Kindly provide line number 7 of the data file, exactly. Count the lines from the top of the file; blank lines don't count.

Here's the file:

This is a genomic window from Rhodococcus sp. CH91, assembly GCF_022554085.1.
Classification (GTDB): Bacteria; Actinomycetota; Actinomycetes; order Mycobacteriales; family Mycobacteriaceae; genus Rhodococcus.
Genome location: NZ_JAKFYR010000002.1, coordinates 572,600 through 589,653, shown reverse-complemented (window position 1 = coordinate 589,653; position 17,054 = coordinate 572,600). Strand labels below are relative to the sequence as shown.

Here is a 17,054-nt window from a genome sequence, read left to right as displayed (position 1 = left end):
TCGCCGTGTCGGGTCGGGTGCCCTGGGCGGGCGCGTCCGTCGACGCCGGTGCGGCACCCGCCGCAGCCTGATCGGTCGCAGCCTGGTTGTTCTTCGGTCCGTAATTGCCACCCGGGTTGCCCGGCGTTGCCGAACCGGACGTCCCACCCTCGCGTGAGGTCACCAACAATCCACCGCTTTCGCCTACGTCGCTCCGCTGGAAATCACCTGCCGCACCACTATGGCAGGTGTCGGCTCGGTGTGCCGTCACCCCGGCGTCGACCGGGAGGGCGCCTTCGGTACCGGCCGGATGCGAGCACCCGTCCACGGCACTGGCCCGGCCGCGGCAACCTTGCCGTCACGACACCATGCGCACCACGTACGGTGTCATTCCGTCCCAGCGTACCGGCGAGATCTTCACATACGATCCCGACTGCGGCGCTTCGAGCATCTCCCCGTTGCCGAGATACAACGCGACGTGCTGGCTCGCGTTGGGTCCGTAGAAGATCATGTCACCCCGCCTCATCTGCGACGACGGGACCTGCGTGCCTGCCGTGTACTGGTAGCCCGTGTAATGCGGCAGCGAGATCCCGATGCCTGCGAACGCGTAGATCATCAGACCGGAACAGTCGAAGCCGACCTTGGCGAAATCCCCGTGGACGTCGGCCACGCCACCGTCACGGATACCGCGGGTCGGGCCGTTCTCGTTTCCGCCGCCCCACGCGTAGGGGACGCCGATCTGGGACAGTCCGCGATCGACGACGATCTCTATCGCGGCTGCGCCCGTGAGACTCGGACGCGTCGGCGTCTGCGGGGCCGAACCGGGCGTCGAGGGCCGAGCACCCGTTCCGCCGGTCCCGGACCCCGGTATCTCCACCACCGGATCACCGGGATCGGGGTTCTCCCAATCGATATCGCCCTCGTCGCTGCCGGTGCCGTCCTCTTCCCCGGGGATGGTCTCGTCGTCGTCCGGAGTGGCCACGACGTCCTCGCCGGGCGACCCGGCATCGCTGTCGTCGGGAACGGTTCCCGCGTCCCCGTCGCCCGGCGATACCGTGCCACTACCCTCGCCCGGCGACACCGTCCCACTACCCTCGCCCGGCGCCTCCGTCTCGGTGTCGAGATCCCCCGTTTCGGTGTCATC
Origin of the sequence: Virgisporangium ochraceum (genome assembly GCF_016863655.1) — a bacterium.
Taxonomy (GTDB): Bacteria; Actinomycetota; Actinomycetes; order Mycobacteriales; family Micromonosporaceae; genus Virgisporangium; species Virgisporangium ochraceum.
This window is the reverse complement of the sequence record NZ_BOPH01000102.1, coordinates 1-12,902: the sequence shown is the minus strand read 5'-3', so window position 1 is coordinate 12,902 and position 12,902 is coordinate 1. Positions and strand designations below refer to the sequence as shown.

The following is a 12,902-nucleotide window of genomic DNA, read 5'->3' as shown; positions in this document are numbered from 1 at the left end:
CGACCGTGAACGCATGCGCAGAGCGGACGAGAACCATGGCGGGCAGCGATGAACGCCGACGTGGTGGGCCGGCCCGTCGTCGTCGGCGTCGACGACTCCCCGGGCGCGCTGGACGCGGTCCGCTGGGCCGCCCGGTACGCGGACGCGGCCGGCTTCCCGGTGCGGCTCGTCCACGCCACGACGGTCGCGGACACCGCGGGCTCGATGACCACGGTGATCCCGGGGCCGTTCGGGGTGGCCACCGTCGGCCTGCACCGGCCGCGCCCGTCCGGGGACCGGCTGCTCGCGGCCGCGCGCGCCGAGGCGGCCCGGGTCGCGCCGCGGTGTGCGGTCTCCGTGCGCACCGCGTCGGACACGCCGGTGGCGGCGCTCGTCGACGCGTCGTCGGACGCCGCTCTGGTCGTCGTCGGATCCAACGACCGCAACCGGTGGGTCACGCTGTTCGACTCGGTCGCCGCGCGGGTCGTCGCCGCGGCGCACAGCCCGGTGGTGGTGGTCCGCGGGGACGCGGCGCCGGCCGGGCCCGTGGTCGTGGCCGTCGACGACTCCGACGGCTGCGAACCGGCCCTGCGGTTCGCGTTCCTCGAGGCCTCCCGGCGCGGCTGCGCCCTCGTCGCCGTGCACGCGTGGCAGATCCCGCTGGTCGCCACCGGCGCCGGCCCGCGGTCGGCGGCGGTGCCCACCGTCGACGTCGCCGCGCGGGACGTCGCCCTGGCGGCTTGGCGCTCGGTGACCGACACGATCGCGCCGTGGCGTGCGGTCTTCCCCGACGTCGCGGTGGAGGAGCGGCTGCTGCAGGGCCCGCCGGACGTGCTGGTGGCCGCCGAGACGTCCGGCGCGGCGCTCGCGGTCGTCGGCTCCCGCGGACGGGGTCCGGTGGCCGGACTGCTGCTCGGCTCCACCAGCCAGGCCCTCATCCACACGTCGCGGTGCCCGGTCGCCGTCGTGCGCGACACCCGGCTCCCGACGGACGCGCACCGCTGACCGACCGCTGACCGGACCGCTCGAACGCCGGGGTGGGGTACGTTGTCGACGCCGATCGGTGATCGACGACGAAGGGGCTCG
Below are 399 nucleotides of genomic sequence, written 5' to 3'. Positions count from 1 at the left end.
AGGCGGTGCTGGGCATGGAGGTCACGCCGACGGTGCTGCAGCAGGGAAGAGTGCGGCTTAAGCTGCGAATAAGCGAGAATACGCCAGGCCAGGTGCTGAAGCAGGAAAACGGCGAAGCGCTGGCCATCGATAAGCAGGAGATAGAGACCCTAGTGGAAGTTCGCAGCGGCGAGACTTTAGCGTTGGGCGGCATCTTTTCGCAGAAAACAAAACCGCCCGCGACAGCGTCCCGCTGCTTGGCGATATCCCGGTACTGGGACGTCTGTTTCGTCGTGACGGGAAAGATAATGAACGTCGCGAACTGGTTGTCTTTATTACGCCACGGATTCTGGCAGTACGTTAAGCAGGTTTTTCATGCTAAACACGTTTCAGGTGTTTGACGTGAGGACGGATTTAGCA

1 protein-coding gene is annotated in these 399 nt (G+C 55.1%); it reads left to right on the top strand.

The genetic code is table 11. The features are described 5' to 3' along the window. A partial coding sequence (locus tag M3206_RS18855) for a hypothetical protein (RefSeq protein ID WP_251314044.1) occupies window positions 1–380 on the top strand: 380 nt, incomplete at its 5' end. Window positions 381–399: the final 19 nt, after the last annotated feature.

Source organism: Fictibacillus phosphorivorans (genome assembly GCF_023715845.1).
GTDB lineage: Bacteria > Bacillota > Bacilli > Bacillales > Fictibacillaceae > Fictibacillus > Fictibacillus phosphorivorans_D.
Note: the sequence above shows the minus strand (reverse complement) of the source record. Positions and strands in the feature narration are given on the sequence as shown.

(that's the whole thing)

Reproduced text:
Taxonomy (GTDB): Bacteria; Actinomycetota; Actinomycetes; order Mycobacteriales; family Micromonosporaceae; genus Virgisporangium; species Virgisporangium ochraceum.